Rapid Eye Movement (R.E.M) is probably the most infamous stage of sleep R.E.M should be at least 20% of the total amount of a healthy sleeping pattern. Certain physiological processes happen during R.E.M such as your heart rate, blood pressure and breathing rate all increase with your eye movement becoming more rapid and your muscles being immobile. Researcher’s have discovered that the R.E.M stage is important in the creation of long-term memories. If a person’s REM sleep is disrupted, the next sleep cycle does not follow the normal order, but often goes directly to REM sleep until the previous night’s lost REM time is made up.
Sleep researchers are discovering that sleep deprivation can have a massive impact on our basal metabolic rate and not getting adequate sleep can reduce glucose metabolism by as much as 40%. Human grow hormones is attenuated during sleep debt, this has a main function in tissue growth and HGH is very important in the triathlete’s recovery process.
Levels of cortisol (a stress hormone) is higher during sleep deprivation periods, which has been linked to memory impairment, age-related insulin resistance and impaired recovery in athletes. Studies of sleep deprivation and athletic performance has indicated that there is a link between aerobic endurance and increased rating of perceived exertion, thus if you are in sleep debt the physical task seems more arduous. Elevated levels of cortisol may interfere with tissue repair and growth. Over time, this could prevent a triathlete from responding to heavy training and lead to over training and injury.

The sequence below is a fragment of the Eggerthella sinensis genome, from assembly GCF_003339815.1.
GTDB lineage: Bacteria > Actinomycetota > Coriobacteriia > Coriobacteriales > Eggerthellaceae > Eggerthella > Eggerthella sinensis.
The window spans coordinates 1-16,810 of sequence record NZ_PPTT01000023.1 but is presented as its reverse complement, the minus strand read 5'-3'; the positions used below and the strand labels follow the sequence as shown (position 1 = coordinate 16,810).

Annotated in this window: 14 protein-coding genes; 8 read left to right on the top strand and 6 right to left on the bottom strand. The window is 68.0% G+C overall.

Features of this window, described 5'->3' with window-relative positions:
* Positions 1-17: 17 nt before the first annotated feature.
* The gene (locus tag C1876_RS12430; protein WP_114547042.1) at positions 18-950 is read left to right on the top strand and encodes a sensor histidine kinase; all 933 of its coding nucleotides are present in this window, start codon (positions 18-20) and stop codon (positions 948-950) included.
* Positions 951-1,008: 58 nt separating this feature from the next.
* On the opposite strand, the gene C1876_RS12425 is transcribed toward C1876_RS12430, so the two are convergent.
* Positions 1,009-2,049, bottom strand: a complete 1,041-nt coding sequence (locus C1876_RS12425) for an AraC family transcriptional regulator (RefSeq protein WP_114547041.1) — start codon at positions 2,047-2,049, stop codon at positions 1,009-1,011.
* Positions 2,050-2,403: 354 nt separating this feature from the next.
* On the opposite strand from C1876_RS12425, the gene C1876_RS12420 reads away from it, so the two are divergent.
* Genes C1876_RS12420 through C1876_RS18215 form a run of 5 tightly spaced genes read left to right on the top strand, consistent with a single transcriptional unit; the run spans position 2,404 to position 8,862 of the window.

Glucose and glycogen (stored glucose) are the main sources of energy for triathletes. Being able to store glucose in muscle and the liver is particularly important for endurance athletes. Those who are sleep deprived may experience slower storage of glycogen, which prevents storage of the fuel an athlete needs for endurance events beyond 90 minutes, which is absolutely critical for the triathlete. For the endurance athlete, adequate sleep during heavy training and before competitions certainly would help and have an impact on your personal best.
Do naps count?
Many of us wonder about naps. While a “power nap” may seem like a great idea at times, naps do have a downside. Upon awakening, people often manifest performance deficits and are foggy and clumsy. This effect intensifies with progressive sleep loss, especially at night. Very short naps (of about ten minutes) may offer some recuperative benefit when people are sleep deprived without producing noticeable levels of performance deficits.
The Importance of Sleep for Triathletes.